Urban Cinefile
"When I left drama school I gave myself five years to see if this would work out for me "  -- Cate Blanchett
 The World of Film in Australia - on the Internet Updated Tuesday July 28, 2020 

Printable page PRINTABLE PAGE



Caroline (Kate Hudson) is saving money so she can attend a nursing school, and answers an advertisement in the paper as a hospice caretaker to care for Ben (John Hurt), an elderly stroke victim who is unable to speak. Ben lives with his wife Violet (Gena Rowlands) in a rambling old plantation house on the outskirts of New Orleans, where locals are renowned for their beliefs and mystical practices. Luke (Peter Sarsgaard), the legal representative, encourages Caroline to take the position, even though Violet is less than welcoming. Caroline is given a skeleton key, which opens every door in the house, including one at the back of the attic, which has been obscured by a bookcase. There she finds a mix of discarded items including artifacts connected to some kind of witchcraft.

Review by Louise Keller:
A stunning thriller with supernatural touches, The Skeleton Key is an intriguing and eerie film that becomes more chilling every minute. Filled with surprises and a shock of a twist in the final reel, writer Ehren Kruger's intelligent script seduces us slowly, making us believe through the eyes of his protagonist. Voodoo, spells and rituals form the pulse that pumps the storyline through our veins, while classy direction from Iain Softley (K-Pax) is effective, yet understated. Using the adage that less is more, Softley allows the creepy nature of the revelations literally to creep upon us.

When we meet Kate Hudson's Caroline, we immediately sense her compassion. Burdened by the guilt that she never looked after her father before he died, she cares for each dying patient as though he were her flesh and blood. Good intentions and a change of scenery entice her to accept a position as hospice caretaker in a rundown mansion off the beaten track in New Orleans. Her ward, Ben (John Hurt), is an elderly man whose recent stroke has left him unable to speak, and Caroline's initial concerns about his foreboding wife Violet (Gena Rowlands) are eased by the couple's lawyer Luke (Peter Sarsgaard).

As Violet gives Caroline the skeleton key (a master key that unlocks each of the 30 rooms in the house), she hints at the house's history, and the shocking events that took place nearly a hundred years earlier. Black American witchcraft practitioners Mama Cecile and Papa Justify, worked here as the hired help, and died under scandalous circumstances. Hoodoo, similar to voodoo, is witchcraft that combines various practices used in American folk magic, as well as in African and European practices.

The house is sinister, with lifeless rooms, locked doors and noises that resonate at night. There's a carefully dusted, framed old black and white photo sitting on the mantelpiece, red brick dust to ward off evil spirits and 33 rpm vinyl records containing sacrifice ritual chants. All the mirrors have been taken off the walls and stored in the attic, where Caroline discovers a hidden door that the skeleton key will not open. The camera peers expectantly through keyholes, waiting for the elaborately scrolled key to reach its target, and entices us to partake the journey of unlocking secrets.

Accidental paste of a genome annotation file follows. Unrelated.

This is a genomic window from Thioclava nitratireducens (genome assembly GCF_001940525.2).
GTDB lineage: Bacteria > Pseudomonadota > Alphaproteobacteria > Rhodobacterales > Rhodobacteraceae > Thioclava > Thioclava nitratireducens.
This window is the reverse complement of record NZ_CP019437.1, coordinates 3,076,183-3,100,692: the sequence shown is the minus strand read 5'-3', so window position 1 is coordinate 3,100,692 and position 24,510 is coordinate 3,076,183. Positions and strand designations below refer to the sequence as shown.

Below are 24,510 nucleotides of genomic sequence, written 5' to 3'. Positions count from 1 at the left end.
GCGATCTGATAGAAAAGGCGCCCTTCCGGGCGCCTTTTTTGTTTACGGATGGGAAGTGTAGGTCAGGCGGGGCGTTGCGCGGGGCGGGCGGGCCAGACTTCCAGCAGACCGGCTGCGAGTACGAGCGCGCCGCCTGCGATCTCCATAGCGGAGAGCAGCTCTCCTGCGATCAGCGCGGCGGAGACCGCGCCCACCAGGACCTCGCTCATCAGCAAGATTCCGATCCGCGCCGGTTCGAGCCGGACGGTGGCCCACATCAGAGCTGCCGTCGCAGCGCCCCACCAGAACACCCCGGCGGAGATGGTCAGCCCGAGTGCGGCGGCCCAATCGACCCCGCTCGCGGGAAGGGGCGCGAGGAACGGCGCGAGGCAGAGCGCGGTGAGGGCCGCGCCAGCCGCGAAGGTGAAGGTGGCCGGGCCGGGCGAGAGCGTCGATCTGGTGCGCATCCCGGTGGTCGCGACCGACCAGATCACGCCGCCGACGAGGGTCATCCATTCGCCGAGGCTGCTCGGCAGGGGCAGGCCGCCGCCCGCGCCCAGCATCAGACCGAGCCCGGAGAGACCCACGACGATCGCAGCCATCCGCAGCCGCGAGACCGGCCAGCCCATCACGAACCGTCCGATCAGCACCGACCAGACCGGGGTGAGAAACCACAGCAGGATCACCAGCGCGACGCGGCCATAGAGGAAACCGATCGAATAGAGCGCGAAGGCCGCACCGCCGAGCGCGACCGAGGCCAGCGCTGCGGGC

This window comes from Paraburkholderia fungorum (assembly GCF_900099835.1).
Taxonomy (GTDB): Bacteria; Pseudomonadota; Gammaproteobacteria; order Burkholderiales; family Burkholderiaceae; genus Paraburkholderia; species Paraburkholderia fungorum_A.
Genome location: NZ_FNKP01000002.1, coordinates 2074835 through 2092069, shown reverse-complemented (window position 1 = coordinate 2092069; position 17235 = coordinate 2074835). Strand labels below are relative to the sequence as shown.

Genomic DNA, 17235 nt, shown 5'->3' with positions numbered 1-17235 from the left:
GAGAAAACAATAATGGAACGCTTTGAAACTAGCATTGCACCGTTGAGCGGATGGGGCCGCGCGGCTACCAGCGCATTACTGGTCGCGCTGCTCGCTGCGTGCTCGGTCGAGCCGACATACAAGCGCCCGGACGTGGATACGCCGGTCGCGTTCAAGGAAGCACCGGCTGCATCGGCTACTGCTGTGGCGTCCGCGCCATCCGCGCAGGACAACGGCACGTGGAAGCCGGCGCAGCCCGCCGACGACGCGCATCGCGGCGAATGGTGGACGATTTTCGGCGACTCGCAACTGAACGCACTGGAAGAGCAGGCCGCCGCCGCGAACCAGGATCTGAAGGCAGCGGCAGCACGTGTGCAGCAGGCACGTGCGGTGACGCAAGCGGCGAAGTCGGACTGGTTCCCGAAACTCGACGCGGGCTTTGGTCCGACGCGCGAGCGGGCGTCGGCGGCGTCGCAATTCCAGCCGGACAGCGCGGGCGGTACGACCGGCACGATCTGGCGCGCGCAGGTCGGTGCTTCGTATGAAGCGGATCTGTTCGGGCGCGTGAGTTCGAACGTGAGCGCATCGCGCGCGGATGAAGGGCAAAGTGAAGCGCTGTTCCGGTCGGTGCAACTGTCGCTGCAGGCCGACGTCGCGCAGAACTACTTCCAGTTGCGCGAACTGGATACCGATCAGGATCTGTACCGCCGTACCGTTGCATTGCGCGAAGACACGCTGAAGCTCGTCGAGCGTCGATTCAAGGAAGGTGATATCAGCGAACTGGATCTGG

It's credit to an outstanding cast that makes the unbelievable plausible. Charismatic and totally credible, Hudson is superb as the pragmatic Caroline, intent to help Ben communicate. The power of the hoodoo only can be inflicted on those who believe, and we watch her fight desperately to preserve her rational thoughts. A disapproving look from Gena Rowlands' Violet can make any flower wither on the spot, while John Hurt creates a disturbing persona, using only his eyes and intense facial expressions in order to communicate. His face is etched with angst, a contrast to Peter Sarsgaard's Luke, whose character is built slowly, like an artist preparing his palette.

So intent was I not to miss a single revelatory moment, I tried not to blink in the final scenes. I did worry a little about how Kate Hudson managed to lift John Hurt into the car in the teaming rain, and there were a few too many lit candles in the climactic sequences. But overall, these were but little distractions in what is otherwise a gripping and haunting film, whose final moments linger long after you have left the cinema. I found I started playing the events over in my mind afterwards, and then my mind started playing with the concepts. Intriguing.

On the DVD, there's an audio commentary by Iain Softley, deleted scenes, interviews, features about hoodoo and voodoo, a secret gumbo recipe, the history of bluegrass music, Kate Hudson's ghost story, Gena Rowlands' voodoo spell and more.

Published December 15, 2005

Email this article


(USA, 2005)

CAST: Kate Hudson, Gena Rowlands, Peter Sarsgaard, John Hurt, Joy Bryant, Jen Apgar,

PRODUCER: Daniel Bobker, Michael Shamberg, Stacey Sher, Iain Softley

DIRECTOR: Iain Softley

SCRIPT: Ehren Kruger


EDITOR: Joe Hutshing

MUSIC: Ed Shearmur


RUNNING TIME: 104 minutes



PRESENTATION: Widescreen 2.35:1

SPECIAL FEATURES: Deleted scenes, behind the scenes feature including interviews with Iain Softley, Kate Hudson, Peter Sarsgaard, John Hurt; feature exploring hoodoo/voodoo; secret gumbo recipe; feature on the history of bluegrass music; Kate Hudson's ghost story; plantation life; John Hurt reads excerpt from book Voices from Slavery; Gena Rowlands' voodoo spell to create love and friendship; audio commentary with Iain Softley;

DVD DISTRIBUTOR: Universal Pictures

DVD RELEASE: December 14, 2005

Urban Cinefile 1997 - 2020